Usually, though, the times that it matters, there probably won’t even be a definite answer. I’ve used the internet, so I’ve seen people argue pretty much every ass-backwards point of view you can imagine and a lot that you probably wouldn’t until you saw it right there. A lot of them have some kernel of maybe not-completely-wrong in a massive ocean of yes-completely-wrong. So for example, my friend didn’t really believe that male privilege was a thing, because he’s a white man and he tries to treat other people fairly. It was only after talking it through at length with other people who see it in action or have a more difficult life as a result that he started to grasp that it was a real thing and that whether or not he was conscious of it, he benefits from it. Looking back how, he would say he was wrong before because he now has more perspectives on it and understands it differently. In my experience talking something through with people who know about it is the most useful way of discovering you are wrong, but also it never becomes easy. You always held a belief or did a thing for what seemed to you a sufficiently good reason - even if that reason was no more than a habit of thinking - and getting yourself over the bump to let go of that is hard.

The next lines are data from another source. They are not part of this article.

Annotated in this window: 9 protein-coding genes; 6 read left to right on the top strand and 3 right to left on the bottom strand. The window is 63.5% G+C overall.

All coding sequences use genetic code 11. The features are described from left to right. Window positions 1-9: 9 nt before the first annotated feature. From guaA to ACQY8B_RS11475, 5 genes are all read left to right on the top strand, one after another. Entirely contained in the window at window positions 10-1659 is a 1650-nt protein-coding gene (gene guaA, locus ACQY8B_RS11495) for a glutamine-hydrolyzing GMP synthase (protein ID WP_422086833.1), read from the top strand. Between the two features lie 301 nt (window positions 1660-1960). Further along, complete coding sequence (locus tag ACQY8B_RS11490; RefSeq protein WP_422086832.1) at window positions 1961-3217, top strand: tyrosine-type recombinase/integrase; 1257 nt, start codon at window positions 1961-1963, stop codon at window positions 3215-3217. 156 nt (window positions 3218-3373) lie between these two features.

#13

i feel like a lot of the time people with bad opinions get off a little too easily actually

lot of sympathy for those who’ve had their personalities shaped by whoever they’re dependent on and / or surrounded by but there is also a line. looking at constant overwhelming awfulness and telling the people who live it “well there sure are some problems it’d be nice if someone fixed them” but also that this is ~as good as you get~ is, like, objectively awful, and i don’t believe they should be excused for just not being hashtag woke enough (hey kids, remember that people saying all the right things doesn’t always mean they believe them), because if you’re not capable of basic human sympathy then what are you even doing

i didn’t really start this post meaning to write a dang manifesto but: it’s really important to constantly expose yourself to new people and experiences (note: this does not mean “let fascists speak”; this means “shut up about things that other people live and listen to them instead”) and i don’t want to sound like i’m resting on my queen of wokeness laurels here but at the same time: there’s a baseline level of humanity that you should hopefully know you measure up to